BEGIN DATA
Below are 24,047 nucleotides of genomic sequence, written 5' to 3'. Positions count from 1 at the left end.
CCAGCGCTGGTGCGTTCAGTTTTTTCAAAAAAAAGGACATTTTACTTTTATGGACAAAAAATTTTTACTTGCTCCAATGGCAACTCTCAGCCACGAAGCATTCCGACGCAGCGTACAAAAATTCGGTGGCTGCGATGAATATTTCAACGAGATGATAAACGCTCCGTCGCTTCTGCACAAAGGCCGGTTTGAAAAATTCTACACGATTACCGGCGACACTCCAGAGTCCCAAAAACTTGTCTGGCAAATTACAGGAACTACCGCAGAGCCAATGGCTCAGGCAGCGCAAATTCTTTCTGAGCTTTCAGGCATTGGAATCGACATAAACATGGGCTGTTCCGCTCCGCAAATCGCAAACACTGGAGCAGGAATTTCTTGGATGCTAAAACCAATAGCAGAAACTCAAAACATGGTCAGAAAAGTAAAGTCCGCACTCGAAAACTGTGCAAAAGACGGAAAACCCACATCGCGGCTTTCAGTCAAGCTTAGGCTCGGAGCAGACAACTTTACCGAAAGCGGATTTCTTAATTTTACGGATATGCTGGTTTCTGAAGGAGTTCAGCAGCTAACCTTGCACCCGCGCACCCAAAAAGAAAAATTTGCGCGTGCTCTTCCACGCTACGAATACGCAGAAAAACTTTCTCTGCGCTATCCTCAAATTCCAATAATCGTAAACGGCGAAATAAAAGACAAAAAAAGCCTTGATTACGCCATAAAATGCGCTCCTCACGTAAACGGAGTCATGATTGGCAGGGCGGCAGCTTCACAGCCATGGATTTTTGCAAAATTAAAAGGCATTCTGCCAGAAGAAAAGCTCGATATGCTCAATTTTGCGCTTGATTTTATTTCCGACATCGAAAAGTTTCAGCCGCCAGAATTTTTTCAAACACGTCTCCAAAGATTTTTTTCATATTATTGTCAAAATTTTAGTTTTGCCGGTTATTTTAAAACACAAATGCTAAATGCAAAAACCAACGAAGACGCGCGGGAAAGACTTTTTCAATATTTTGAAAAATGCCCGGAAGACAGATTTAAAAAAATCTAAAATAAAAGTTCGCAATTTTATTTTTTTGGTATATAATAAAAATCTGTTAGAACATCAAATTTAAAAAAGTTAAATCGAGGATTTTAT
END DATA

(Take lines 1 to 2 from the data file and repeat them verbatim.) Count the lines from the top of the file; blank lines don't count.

Below are 24,047 nucleotides of genomic sequence, written 5' to 3'. Positions count from 1 at the left end.
CCAGCGCTGGTGCGTTCAGTTTTTTCAAAAAAAAGGACATTTTACTTTTATGGACAAAAAATTTTTACTTGCTCCAATGGCAACTCTCAGCCACGAAGCATTCCGACGCAGCGTACAAAAATTCGGTGGCTGCGATGAATATTTCAACGAGATGATAAACGCTCCGTCGCTTCTGCACAAAGGCCGGTTTGAAAAATTCTACACGATTACCGGCGACACTCCAGAGTCCCAAAAACTTGTCTGGCAAATTACAGGAACTACCGCAGAGCCAATGGCTCAGGCAGCGCAAATTCTTTCTGAGCTTTCAGGCATTGGAATCGACATAAACATGGGCTGTTCCGCTCCGCAAATCGCAAACACTGGAGCAGGAATTTCTTGGATGCTAAAACCAATAGCAGAAACTCAAAACATGGTCAGAAAAGTAAAGTCCGCACTCGAAAACTGTGCAAAAGACGGAAAACCCACATCGCGGCTTTCAGTCAAGCTTAGGCTCGGAGCAGACAACTTTACCGAAAGCGGATTTCTTAATTTTACGGATATGCTGGTTTCTGAAGGAGTTCAGCAGCTAACCTTGCACCCGCGCACCCAAAAAGAAAAATTTGCGCGTGCTCTTCCACGCTACGAATACGCAGAAAAACTTTCTCTGCGCTATCCTCAAATTCCAATAATCGTAAACGGCGAAATAAAAGACAAAAAAAGCCTTGATTACGCCATAAAATGCGCTCCTCACGTAAACGGAGTCATGATTGGCAGGGCGGCAGCTTCACAGCCATGGATTTTTGCAAAATTAAAAGGCATTCTGCCAGAAGAAAAGCTCGATATGCTCAATTTTGCGCTTGATTTTATTTCCGACATCGAAAAGTTTCAGCCGCCAGAATTTTTTCAAACACGTCTCCAAAGATTTTTTTCATATTATTGTCAAAATTTTAGTTTTGCCGGTTATTTTAAAACACAAATGCTAAATGCAAAAACCAACGAAGACGCGCGGGAAAGACTTTTTCAATATTTTGAAAAATGCCCGGAAGACAGATTTAAAAAAATCTAAAATAAAAGTTCGCAATTTTATTTTTTTGGTATATAATAAAAATCTGTTAGAACATCAAATTTAAAAAAGTTAAATCGAGGATTTTAT